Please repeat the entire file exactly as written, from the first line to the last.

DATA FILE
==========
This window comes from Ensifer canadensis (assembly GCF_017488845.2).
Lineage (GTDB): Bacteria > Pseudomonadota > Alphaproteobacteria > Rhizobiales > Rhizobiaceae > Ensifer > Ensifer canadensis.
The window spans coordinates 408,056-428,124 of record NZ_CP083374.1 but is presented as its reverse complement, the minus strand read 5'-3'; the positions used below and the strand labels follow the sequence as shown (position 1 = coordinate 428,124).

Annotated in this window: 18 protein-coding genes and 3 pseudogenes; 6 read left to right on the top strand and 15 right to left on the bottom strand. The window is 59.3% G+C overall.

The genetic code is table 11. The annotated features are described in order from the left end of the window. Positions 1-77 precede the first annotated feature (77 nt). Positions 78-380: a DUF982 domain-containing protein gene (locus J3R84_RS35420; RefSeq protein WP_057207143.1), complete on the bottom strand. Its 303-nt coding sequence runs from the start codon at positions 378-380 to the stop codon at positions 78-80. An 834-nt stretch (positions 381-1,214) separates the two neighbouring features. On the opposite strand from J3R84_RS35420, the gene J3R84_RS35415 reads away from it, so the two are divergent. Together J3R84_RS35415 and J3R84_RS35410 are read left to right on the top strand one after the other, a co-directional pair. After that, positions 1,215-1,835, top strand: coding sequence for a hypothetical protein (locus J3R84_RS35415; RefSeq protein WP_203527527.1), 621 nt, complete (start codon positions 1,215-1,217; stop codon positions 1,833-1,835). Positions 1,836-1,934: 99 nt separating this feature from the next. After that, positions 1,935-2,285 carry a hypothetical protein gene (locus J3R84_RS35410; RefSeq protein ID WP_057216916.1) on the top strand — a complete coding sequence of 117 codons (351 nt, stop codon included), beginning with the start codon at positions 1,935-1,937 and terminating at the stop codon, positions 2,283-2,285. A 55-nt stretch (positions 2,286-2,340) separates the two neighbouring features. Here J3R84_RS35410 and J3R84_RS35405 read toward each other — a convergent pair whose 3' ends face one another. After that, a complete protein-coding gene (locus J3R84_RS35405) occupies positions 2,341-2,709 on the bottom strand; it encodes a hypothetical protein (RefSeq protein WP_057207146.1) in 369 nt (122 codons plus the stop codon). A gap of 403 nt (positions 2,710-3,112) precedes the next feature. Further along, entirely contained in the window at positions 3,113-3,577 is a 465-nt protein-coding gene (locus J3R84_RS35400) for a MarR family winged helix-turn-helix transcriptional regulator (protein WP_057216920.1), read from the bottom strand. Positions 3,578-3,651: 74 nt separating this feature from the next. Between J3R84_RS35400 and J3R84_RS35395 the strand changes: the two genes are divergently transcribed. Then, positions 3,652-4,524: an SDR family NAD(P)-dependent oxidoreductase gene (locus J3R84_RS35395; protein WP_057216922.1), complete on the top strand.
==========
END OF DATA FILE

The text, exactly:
This window comes from Ensifer canadensis (assembly GCF_017488845.2).
Lineage (GTDB): Bacteria > Pseudomonadota > Alphaproteobacteria > Rhizobiales > Rhizobiaceae > Ensifer > Ensifer canadensis.
The window spans coordinates 408,056-428,124 of record NZ_CP083374.1 but is presented as its reverse complement, the minus strand read 5'-3'; the positions used below and the strand labels follow the sequence as shown (position 1 = coordinate 428,124).

Annotated in this window: 18 protein-coding genes and 3 pseudogenes; 6 read left to right on the top strand and 15 right to left on the bottom strand. The window is 59.3% G+C overall.

The genetic code is table 11. The annotated features are described in order from the left end of the window. Positions 1-77 precede the first annotated feature (77 nt). Positions 78-380: a DUF982 domain-containing protein gene (locus J3R84_RS35420; RefSeq protein WP_057207143.1), complete on the bottom strand. Its 303-nt coding sequence runs from the start codon at positions 378-380 to the stop codon at positions 78-80. An 834-nt stretch (positions 381-1,214) separates the two neighbouring features. On the opposite strand from J3R84_RS35420, the gene J3R84_RS35415 reads away from it, so the two are divergent. Together J3R84_RS35415 and J3R84_RS35410 are read left to right on the top strand one after the other, a co-directional pair. After that, positions 1,215-1,835, top strand: coding sequence for a hypothetical protein (locus J3R84_RS35415; RefSeq protein WP_203527527.1), 621 nt, complete (start codon positions 1,215-1,217; stop codon positions 1,833-1,835). Positions 1,836-1,934: 99 nt separating this feature from the next. After that, positions 1,935-2,285 carry a hypothetical protein gene (locus J3R84_RS35410; RefSeq protein ID WP_057216916.1) on the top strand — a complete coding sequence of 117 codons (351 nt, stop codon included), beginning with the start codon at positions 1,935-1,937 and terminating at the stop codon, positions 2,283-2,285. A 55-nt stretch (positions 2,286-2,340) separates the two neighbouring features. Here J3R84_RS35410 and J3R84_RS35405 read toward each other — a convergent pair whose 3' ends face one another. After that, a complete protein-coding gene (locus J3R84_RS35405) occupies positions 2,341-2,709 on the bottom strand; it encodes a hypothetical protein (RefSeq protein WP_057207146.1) in 369 nt (122 codons plus the stop codon). A gap of 403 nt (positions 2,710-3,112) precedes the next feature. Further along, entirely contained in the window at positions 3,113-3,577 is a 465-nt protein-coding gene (locus J3R84_RS35400) for a MarR family winged helix-turn-helix transcriptional regulator (protein WP_057216920.1), read from the bottom strand. Positions 3,578-3,651: 74 nt separating this feature from the next. Between J3R84_RS35400 and J3R84_RS35395 the strand changes: the two genes are divergently transcribed. Then, positions 3,652-4,524: an SDR family NAD(P)-dependent oxidoreductase gene (locus J3R84_RS35395; protein WP_057216922.1), complete on the top strand.